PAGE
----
Citizenship describes a legal bond between a person and a state. citizenship is often associated with national identity, providing citizens with a sense of belonging.

Citizenship is a broader term denotes various relations between an individual and a state that do not necessarily confer political rights, but do imply other privileges: legal rights, voting rights, free movement, property rights, social rights such as (health care education) and particularly protection abroad. It is the term used in international law to denote all persons whom a state is entitled to protect. The most important citizenship rights are the right to vote in and to stand in elections, the right to return to one’s country of citizenship and the right to seek diplomatic protection while abroad.

While the possession of a particular national (or ethnic) identity was a prerequisite of citizenship in the past, the last half century has witnessed a gradual liberalisation and decoupling of ethnicity and citizenship, which has been a spotlight of debate.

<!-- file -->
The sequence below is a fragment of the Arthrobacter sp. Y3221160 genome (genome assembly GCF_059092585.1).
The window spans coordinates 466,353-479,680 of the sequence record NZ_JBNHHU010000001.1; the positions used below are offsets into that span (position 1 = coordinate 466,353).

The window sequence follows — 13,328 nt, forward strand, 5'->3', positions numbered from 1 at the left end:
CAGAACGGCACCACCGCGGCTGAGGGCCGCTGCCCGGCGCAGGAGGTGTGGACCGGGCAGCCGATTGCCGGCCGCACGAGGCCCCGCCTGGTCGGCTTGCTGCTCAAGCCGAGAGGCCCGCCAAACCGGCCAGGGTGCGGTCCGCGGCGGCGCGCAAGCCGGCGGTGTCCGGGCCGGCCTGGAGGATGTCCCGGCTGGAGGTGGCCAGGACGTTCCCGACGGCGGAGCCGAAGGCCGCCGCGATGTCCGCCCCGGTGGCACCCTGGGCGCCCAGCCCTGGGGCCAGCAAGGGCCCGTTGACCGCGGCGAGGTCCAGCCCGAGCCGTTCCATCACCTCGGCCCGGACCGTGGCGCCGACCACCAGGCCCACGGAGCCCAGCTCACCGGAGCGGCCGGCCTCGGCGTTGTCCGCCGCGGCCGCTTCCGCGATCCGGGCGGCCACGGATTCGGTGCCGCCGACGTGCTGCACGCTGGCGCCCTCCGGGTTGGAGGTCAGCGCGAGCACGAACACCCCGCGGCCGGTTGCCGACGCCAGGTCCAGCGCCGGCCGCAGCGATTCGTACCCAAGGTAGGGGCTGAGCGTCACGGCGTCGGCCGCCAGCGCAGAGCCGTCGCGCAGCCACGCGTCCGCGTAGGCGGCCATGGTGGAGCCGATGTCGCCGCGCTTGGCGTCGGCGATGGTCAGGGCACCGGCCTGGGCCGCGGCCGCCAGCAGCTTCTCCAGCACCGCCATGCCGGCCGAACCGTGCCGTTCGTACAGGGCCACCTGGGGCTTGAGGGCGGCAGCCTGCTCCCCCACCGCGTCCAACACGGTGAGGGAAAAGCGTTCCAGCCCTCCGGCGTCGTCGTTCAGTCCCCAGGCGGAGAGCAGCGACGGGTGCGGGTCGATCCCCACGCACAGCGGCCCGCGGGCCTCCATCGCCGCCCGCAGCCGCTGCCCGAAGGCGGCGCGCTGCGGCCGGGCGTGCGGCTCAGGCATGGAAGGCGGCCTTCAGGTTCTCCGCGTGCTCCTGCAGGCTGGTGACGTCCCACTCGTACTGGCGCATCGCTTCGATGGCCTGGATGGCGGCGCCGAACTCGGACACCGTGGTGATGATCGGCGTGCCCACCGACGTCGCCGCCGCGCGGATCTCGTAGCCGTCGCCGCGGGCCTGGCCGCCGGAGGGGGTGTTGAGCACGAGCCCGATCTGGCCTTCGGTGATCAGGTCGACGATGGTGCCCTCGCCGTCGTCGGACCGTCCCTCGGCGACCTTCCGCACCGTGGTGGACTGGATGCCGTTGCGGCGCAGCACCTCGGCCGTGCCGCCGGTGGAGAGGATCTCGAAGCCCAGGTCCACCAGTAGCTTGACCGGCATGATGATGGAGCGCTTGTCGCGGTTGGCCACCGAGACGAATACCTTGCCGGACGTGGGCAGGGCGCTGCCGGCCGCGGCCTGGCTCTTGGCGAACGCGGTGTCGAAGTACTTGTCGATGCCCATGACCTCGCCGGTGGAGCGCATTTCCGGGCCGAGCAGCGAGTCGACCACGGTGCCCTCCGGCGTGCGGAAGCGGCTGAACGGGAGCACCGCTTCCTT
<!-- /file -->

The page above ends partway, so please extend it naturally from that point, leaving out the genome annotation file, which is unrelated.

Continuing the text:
The terms ‘citizenship’ and ‘nationality’ are often used interchangeably to denote the legal bond between an individual and a state. While ‘nationality” is the preferred legal term, ‘citizenship’ is used more broadly to describe the rights, duties, and practices linked to this formal status. In certain contexts, the term ‘nationality’ also denotes belonging to a national or ethnic community.

Besides individuals, nationality also serves to denote the relationship to a state of entities other than individuals; corporations, ships, and aircraft, for example, possess a nationality. Citizens have responsibilities such as obeying the laws, paying taxes, and potentially serving in the military strengthen the bon between state.